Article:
Well, this one has been rumbling on for quite some time. Although it has now come to an end with the Supreme Court in the UK judging against Jon Platt. If anyone does not know the story, Mr Platt was fined by his local authority for taking his daughter on a term-time holiday and refusing to pay the £60 fine issued by the local authority. Mr Platt went through the various legal stages in the UK and ended up in the Supreme Court and has now lost.
I remember being back at school that the headteacher could grant discretionary leave for unforeseen circumstances outside of illness and grief. However, it is now the case that headteachers usually do not do this unless it is exceptional circumstances. I can understand how frustrating it must be for the parent since holiday operators do tend to charge extra during holiday time and to be honest why would they not, if they can get away with it. There is no doubt it is good business practice, whether you think it is morally right for these companies to raise prices by as much as 50% during school holiday times is another matter.
Speaking from an educators point of view, it is incredibly disruptive when students have unauthorised absences, as it disrupts not only the missing student but also the present students if the teacher chooses to revisit topics that have already been covered. Now if this is happening six or seven times a year with different students, it does start to become a problem. The local authority stance seems to be relating to regular attendance, so this certainly needs to be made clear to parents, so they know where they stand on the issue.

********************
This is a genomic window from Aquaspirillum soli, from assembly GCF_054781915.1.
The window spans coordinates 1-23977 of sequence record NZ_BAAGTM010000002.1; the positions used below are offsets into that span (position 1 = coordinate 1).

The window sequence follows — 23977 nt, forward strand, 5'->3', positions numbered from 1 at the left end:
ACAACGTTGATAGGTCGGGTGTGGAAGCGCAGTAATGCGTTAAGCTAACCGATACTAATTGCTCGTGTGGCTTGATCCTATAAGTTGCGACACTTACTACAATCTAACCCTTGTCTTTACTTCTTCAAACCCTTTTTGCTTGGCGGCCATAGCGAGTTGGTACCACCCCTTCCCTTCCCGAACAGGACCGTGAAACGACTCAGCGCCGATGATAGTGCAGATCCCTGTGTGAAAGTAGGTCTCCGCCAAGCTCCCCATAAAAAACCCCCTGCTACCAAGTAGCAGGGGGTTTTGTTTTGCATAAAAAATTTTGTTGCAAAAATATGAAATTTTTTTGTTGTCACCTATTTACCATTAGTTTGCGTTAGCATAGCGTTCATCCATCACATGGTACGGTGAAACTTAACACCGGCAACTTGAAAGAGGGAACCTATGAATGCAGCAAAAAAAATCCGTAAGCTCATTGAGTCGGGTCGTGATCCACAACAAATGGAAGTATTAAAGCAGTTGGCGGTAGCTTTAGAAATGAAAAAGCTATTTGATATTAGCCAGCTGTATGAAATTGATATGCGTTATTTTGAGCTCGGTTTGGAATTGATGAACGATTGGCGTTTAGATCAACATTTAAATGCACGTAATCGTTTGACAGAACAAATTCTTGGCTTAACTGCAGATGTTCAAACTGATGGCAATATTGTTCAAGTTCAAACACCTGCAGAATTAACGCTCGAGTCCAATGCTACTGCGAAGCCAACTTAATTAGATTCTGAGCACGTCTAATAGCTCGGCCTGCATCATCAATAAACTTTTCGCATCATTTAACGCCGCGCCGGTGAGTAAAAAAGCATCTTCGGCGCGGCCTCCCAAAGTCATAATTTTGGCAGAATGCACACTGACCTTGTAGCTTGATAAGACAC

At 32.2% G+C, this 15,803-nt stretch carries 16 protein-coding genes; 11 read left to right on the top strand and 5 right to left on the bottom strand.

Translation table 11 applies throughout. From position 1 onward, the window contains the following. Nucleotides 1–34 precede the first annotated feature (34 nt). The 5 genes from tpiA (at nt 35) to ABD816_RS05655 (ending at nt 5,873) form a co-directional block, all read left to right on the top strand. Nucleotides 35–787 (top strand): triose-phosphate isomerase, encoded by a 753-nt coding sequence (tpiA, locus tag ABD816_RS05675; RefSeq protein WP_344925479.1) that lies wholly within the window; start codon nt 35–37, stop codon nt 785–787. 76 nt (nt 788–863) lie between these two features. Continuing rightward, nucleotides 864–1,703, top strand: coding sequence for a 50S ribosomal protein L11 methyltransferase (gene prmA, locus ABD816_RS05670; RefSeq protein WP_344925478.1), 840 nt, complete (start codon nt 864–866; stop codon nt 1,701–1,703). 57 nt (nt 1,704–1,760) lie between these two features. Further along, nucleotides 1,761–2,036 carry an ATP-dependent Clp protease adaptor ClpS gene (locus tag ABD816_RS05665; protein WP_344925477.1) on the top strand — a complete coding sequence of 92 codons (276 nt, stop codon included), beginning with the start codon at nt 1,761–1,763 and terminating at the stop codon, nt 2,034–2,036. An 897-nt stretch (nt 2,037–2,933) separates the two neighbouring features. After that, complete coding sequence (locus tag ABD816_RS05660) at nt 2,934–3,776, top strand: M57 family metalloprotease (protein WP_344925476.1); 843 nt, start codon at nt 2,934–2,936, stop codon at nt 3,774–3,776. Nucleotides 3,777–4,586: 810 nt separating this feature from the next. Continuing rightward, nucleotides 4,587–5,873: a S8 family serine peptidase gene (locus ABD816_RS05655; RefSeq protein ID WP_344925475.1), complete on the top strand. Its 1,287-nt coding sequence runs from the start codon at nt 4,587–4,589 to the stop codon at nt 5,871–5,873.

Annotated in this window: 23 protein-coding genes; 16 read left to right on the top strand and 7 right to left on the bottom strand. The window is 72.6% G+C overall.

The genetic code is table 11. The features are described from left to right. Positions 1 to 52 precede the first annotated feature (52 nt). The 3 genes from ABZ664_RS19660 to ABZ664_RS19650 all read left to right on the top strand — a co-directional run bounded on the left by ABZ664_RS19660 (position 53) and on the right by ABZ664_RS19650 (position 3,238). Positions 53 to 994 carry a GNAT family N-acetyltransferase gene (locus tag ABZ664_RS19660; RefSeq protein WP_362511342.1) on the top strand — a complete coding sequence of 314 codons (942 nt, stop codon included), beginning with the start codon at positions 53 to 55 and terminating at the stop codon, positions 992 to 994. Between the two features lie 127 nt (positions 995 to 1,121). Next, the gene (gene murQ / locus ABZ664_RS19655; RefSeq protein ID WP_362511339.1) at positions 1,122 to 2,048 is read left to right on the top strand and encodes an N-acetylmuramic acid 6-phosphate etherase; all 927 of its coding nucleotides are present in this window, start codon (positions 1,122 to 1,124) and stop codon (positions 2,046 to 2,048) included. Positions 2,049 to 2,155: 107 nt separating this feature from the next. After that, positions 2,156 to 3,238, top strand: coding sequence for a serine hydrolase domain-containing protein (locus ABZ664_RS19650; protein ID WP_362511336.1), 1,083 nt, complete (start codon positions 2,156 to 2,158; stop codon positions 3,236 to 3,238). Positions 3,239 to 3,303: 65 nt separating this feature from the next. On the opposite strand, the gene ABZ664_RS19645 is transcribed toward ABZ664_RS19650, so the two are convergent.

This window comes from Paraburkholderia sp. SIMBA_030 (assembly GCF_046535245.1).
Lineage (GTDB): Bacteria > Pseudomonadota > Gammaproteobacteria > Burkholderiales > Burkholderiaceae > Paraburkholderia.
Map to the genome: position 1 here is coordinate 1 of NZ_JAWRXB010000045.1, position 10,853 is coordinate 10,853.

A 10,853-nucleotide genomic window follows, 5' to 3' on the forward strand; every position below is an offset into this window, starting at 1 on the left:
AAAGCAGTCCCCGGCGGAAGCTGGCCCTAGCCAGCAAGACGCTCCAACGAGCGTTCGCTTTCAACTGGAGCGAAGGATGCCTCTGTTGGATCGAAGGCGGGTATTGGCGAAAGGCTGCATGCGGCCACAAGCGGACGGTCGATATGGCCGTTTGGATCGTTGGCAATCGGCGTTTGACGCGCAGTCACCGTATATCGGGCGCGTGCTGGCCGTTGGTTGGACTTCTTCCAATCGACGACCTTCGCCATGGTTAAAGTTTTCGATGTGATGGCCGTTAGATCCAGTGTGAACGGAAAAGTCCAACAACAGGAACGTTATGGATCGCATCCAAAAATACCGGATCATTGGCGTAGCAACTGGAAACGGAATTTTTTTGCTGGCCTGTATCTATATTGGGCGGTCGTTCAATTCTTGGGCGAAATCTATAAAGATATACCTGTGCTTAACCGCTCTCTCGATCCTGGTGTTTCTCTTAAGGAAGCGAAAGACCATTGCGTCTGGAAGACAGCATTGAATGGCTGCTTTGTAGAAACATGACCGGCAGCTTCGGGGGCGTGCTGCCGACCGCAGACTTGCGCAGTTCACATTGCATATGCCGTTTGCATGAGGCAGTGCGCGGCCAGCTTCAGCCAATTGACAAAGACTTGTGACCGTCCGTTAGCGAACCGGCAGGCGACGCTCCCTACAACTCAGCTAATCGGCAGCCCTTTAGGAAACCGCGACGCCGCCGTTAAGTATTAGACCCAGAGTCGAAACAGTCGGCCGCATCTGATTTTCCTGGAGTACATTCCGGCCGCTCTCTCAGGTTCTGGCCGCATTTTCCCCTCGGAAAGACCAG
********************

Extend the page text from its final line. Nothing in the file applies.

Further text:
I am sure that it has been a costly and upsetting time for Mr Platt to ultimately be on the wrong end of the court’s decision, however, we at least now know where we stand going forward. So, we are back to the situation that it has been put in the hands of the headteacher to decide if an unauthorised absence is warranted. Hopefully, this ends the confusion, I do hope for the sake of Mr Platt that he accepts the court’s decision and pays the fine as I would hate to see him hit with a £2500 fine or a custodial sentence.
The correct decision has been made and hopes that minimises disruption. As for the blame, I am hanging this directly on the door of the travel companies; something must be put into legislation that stops such a price hike at certain times of the year.